This is something which Peter Atkins once brought up in a debate with William Lane Craig. It is the idea that because we can explain why so many people are religious using evolutionary biology, sociology, and psychology, that therefore there is even less reason to think that religious statements are correct.
Certainly the fact that the non-religious can explain why the religious think the way they do is not evidence against the existence of a god, quite simply because this fact does not concern the existence of a god, it only concerns how people think. All we are saying is that we know why the religious think in the way they do; we’re not saying anything about whether their statements are true.
There is also the point of equivalence. Whilst the non-religious can explain the thought patterns of the religious using deductive science, the religious can equally suggest ideas as to why the non-religious think the way they do, even if those ideas are wild guesses. In order to reveal whose explanation is right, we would need to show there to be a fundamental difference in the theories about how each side thinks.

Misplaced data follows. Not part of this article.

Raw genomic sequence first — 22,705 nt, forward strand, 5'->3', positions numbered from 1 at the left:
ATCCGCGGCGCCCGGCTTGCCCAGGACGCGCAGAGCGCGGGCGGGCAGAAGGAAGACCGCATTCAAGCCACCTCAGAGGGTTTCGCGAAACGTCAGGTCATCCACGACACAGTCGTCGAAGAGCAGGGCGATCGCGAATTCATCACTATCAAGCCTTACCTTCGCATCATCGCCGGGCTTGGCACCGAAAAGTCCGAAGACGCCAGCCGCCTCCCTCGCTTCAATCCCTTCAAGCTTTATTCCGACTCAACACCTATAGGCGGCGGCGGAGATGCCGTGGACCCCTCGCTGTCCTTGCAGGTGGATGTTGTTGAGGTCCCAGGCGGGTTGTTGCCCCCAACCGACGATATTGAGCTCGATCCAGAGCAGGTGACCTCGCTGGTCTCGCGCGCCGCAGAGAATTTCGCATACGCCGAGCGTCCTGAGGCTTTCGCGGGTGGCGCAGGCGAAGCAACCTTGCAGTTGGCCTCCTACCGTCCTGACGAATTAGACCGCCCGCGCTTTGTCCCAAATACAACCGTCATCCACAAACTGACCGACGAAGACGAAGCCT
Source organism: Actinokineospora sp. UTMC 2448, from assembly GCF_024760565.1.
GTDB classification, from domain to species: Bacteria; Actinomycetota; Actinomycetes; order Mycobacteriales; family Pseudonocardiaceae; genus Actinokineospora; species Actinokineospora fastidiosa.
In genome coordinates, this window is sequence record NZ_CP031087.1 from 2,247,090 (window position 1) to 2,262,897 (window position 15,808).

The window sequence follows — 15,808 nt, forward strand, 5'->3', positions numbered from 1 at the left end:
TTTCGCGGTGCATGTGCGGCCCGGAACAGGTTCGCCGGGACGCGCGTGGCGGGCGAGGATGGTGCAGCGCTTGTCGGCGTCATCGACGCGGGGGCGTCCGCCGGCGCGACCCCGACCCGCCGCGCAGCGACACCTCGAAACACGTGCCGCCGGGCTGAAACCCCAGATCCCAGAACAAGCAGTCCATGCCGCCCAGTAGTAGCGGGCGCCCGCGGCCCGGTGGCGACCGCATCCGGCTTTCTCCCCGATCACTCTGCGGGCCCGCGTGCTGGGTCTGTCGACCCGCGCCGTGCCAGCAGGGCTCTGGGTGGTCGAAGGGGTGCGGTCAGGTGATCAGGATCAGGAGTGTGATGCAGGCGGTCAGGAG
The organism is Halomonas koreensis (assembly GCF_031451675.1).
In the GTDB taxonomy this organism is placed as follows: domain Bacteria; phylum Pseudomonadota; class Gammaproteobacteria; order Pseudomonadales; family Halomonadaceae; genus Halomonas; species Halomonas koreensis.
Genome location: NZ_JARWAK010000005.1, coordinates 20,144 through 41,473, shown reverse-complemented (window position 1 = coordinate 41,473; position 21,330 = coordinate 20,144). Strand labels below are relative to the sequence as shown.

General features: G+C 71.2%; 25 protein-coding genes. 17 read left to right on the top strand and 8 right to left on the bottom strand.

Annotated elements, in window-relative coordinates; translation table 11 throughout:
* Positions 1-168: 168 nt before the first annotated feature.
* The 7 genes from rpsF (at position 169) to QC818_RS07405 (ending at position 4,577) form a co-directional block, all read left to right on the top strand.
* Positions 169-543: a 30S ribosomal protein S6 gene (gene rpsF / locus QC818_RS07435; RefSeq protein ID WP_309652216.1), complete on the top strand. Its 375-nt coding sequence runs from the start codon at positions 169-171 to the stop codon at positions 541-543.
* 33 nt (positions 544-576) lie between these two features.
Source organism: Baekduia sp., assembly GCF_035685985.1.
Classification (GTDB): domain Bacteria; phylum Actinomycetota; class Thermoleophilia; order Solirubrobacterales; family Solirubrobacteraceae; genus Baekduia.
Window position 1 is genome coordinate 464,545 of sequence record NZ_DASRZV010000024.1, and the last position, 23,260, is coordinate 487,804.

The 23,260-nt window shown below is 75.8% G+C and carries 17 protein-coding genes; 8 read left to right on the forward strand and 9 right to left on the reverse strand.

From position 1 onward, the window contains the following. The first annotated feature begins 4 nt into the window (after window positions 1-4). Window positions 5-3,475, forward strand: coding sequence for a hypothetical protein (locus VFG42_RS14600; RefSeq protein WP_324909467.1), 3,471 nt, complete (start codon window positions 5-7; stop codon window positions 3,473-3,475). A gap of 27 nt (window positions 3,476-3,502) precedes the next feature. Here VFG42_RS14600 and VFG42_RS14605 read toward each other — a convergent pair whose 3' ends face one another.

However, the notion still has a purpose, even if it does not shed light on the existence of a god. One of the big questions that many people think about early on in their investigations into the existence of gods is: why do so many people across the world believe in gods? Some people may consider this question as evidence that a god may exist, because so many people think it to be true. The explanation for this thinking, whilst not evidence against the existence of a god, is counter-evidence to evidence for the existence of a god. It only weakens the case for the existence of a god if a strength-in-numbers argument is used. It is a statement that human beings have certain inclinations, predispositions, in their thinking, towards believing in gods.